Finding God

In Washington, Eugene McCarthy once observed, only two kinds of religion are tolerated: vague beliefs strongly affirmed and strong beliefs vaguely expressed. His witticism bespoke the genial religiosity of presidents like Eisenhower (vague expression) and Reagan (vague beliefs)--not to mention the benign and undiscriminating White House chaplaincy of Billy Graham. The lesson for candidates seems to be: if you want to be president of all the people, invoke a generic deity everyone can salute.

But in Campaign 2000, vague is out--at least among the two front runners. George W. Bush, with a Christian right to consider, has let the world know that his heart belongs to Jesus. Al Gore, after intellectually sojourning among New Age mystics, talks about his faith, declaring to one audience that he is "a child of the Kingdom and a person of strong faith." In separate interviews, John McCain asserted his deep Christian beliefs, and even the reticent Bill Bradley reluctantly went on record: "The basic question is, do I believe in God? And the answer is yes."

It was not a particularly controversial admission. Ninety percent of Americans say they believe in some kind of God, and 85 percent identify themselves as Christians. In times of crisis, especially, presidents have always raided the larder of religion to rally the nation's spirit. McCain, whose faith was tested in Hanoi torture chambers, finds it "impossible" to imagine "that a nation which is grounded in Judeo-Christian principles would somehow select someone [for president] who would repudiate those principles." Even Bradley, who continues to keeps his religious convictions essentially private, allows that religious faith "has an impact on all aspects of life, including what one does... as a politician."

Religious doctrine is not the issue. What counts is what the hopefuls have made of their religion--and what their religion has made of them--that might bear on presidential vision and public policy. The leading candidates' religious rhetoric should not be taken for a political platform: a careful look at the four front runners' public statements, and NEWSWEEK interviews with each, suggests that their individual faiths shed more light on their life journeys than on what they would do in the White House.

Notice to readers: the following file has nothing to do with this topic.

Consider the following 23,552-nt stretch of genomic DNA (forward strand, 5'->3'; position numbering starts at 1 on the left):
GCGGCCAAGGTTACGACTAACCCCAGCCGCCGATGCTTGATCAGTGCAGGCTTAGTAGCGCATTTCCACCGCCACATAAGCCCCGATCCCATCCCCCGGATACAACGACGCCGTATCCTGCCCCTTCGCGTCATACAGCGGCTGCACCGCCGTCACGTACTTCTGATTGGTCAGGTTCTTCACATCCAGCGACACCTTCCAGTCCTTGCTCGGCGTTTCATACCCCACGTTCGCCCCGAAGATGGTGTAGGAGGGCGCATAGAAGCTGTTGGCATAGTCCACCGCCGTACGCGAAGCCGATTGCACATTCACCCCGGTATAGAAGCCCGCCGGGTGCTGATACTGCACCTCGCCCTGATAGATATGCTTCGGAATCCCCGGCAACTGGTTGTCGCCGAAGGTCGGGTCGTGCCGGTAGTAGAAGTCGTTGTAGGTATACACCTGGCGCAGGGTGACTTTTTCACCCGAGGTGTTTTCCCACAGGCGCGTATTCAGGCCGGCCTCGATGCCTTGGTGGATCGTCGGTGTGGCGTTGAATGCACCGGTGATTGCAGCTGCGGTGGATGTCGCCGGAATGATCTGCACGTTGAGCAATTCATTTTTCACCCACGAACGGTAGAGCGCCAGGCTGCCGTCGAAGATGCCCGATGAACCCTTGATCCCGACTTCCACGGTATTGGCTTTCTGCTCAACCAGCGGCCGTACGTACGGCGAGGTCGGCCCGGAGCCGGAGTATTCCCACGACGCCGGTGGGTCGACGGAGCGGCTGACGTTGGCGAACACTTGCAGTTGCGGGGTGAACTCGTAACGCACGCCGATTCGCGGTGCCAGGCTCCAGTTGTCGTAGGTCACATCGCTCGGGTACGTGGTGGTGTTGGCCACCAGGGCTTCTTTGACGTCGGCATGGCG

From the beginning of the Republic, America has struggled to reconcile religion with the dynamics of a democracy. Thomas Jefferson invoked the "Creator" in the Declaration of Independence, and the nation has always been guided, at least in part, by a sense of divine mission. But when you get down to specifics, history offers little evidence of direct interplay between faith and presidential leadership. Four presidents were preachers' kids--Chester A. Arthur, Grover Cleveland, Woodrow Wilson and Herbert Hoover. Of these only Wilson, a former president of Princeton, had serious theological training. Yet his exacting Calvinist thirst for perfection led him to reject U.S. membership in a less-than-perfect League of Nations. Jimmy Carter was manifestly the most pious of modern presidents, but the prayerful "partnership with God" he sought in the White House was not rewarded with a second term.